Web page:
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Fangirl. Book lover. All around nerd, really. :D

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The 5th Wave (The Fifth Wave, #1)
Rick Yancey
The Fault in Our Stars
John Green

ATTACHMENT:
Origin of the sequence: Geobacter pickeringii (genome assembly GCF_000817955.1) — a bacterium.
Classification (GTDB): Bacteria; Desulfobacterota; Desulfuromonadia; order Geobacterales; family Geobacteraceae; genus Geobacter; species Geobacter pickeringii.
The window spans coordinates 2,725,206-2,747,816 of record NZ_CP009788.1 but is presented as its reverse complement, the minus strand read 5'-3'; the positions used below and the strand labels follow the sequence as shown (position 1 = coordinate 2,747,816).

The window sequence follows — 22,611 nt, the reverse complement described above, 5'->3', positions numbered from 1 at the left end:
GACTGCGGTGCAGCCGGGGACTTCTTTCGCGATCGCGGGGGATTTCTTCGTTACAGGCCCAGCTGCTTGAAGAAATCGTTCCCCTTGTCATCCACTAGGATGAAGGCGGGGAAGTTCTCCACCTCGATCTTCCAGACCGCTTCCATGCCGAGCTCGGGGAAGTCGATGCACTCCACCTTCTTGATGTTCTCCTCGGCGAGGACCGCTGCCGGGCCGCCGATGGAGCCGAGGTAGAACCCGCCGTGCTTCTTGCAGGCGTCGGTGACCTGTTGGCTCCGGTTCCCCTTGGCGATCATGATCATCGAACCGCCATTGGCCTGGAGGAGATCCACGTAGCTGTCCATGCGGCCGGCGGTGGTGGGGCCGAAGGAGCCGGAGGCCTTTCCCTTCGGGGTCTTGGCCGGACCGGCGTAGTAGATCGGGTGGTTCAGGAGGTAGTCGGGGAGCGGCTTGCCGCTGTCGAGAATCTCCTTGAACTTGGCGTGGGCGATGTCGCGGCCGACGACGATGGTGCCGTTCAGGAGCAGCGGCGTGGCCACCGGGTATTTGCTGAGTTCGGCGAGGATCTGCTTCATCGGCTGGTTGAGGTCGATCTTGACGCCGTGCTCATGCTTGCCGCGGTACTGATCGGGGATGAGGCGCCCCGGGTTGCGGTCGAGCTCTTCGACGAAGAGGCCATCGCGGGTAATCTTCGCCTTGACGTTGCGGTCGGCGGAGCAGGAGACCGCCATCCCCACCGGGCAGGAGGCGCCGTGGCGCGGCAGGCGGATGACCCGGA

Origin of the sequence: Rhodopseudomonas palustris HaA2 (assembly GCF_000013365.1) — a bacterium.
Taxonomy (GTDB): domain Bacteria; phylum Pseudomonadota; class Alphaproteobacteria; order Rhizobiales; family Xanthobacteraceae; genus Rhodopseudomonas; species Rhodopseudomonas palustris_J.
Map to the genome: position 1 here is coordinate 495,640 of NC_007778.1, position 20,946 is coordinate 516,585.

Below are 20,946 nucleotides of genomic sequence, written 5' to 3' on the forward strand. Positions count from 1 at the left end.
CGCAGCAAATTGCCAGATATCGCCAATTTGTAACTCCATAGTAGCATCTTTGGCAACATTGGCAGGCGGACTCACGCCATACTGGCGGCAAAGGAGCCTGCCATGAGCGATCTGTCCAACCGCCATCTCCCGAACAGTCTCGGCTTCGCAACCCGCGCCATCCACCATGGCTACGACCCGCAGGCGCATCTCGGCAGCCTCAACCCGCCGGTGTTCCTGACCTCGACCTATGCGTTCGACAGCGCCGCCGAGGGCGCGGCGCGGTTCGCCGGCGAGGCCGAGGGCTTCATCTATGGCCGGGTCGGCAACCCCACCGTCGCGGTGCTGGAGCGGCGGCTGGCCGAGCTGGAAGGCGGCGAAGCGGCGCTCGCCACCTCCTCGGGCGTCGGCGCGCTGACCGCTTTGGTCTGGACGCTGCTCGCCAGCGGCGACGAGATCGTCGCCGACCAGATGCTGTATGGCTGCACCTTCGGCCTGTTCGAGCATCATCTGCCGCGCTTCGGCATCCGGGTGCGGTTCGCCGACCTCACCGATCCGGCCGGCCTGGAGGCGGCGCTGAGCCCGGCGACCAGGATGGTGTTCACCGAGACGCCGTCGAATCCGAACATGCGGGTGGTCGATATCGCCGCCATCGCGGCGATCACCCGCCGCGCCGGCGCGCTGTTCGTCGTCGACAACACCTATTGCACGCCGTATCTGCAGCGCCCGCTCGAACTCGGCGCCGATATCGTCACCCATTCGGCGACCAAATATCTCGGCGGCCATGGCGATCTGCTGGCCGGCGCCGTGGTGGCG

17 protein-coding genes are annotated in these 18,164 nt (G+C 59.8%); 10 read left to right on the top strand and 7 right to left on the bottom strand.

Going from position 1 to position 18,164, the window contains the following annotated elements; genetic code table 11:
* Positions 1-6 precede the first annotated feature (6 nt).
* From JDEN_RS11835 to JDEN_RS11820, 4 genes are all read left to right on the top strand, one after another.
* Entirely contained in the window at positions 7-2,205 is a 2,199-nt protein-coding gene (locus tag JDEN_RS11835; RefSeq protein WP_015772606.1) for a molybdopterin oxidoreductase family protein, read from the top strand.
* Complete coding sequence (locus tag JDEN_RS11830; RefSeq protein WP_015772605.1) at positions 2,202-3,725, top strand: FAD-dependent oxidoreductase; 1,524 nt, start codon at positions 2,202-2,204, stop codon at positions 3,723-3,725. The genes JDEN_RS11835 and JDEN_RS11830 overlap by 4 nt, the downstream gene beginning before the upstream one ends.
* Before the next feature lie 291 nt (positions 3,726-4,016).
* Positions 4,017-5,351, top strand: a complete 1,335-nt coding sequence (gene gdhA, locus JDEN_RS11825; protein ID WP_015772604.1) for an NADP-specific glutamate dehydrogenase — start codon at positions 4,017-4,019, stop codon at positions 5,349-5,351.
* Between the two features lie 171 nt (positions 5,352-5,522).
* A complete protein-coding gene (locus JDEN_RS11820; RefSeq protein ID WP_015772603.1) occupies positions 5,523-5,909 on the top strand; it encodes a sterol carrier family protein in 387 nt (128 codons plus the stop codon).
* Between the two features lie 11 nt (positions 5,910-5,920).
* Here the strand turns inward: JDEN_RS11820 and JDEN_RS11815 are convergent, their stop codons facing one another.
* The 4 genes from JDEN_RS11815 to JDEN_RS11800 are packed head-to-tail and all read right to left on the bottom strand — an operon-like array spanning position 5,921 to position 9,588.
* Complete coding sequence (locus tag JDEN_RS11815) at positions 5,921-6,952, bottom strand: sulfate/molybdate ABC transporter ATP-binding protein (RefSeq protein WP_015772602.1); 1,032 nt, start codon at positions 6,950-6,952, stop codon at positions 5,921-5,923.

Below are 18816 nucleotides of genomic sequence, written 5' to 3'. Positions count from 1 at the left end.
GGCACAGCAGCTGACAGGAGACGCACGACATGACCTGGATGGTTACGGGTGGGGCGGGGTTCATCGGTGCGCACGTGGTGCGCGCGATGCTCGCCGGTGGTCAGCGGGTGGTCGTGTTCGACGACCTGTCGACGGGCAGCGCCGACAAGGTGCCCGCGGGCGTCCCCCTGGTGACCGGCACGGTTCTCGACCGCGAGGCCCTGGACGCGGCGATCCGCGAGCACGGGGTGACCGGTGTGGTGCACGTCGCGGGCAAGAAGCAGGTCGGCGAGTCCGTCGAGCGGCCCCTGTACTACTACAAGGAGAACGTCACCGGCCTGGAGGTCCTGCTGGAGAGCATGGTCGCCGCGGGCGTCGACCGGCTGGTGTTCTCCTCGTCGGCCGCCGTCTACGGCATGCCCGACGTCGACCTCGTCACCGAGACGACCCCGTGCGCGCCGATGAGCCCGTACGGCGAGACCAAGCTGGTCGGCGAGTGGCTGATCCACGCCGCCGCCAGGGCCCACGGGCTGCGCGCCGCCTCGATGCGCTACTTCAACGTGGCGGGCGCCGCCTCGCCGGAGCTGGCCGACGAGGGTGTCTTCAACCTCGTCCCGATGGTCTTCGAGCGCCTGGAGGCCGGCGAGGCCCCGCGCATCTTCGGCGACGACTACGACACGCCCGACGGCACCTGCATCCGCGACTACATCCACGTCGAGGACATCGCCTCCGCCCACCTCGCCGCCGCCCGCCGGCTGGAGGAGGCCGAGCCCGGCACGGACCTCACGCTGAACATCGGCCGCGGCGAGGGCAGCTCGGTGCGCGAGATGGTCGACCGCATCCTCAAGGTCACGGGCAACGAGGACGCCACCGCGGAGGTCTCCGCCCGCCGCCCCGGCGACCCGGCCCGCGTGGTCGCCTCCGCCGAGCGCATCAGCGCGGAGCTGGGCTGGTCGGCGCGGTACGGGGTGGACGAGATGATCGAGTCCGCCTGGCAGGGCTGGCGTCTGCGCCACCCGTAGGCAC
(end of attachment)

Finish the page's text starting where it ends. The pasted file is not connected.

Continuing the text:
Darkness Becomes Her - Kelly Keaton What to say about this book. I ended up skimming a lot of it because I had a bad feeling that turned out to be pretty justified. The book starts off good, and has potential... But it needed to be fleshed out more, certain aspects of the plot needed to be slowed down, the mythology had my eyebrows lifting and there are problematic aspects of the book as well, considering it's written by a white author and set in New Orleans (or New 2, as it's now called.) 1. As I got a bit further into the book, I had to stop and consider it, because the main character is white, and other than one of the characters being described as having light brown skin, I had the impression that most of the others are, too. I can think of at least one character who was definitely black, and he was the one who was practicing voodoo. Considering the setting and then the pairing of a black person + voodoo, this really soured my impression of the book. 2. Sebastian. Okay. Vampire? Check. Dark hair? Check. Brooding? Check. Magical powers, sex appeal and the ability to have the heroine fall in love in approximately twenty-four hours? Check. Sigh. Is it too much to ask to want more from a book? Attraction isn't love, but books like this always seem to present it that way, and they always dwell too much on how the heroine feels every time she looks at the subject of her feelings. It's not that those sorts of things aren't accurate, it's that I'm tired of books focusing on it so much. 3. The mythology. Idk. On the one hand the idea is really interesting, on the other hand it didn't feel quite believable, to me. Normally I'm all for interesting interpretations of popular mythology but I wasn't sure that it was fleshed out well enough for me. There's potential here - I like that this is ultimately about women and the power they carry, in ways. Ari, Athena, Josephine - they're the ones at the heart of the conflict, and I like that. If Ari gets to grow into her powers and not be so ~in love~ with Sebastian, all the better. All in all, I feel like the framework was there, in this book, but it could have used a lot of smoothing, some editing for problematic aspects, and less focus on teen romance. Hopefully the second one is better.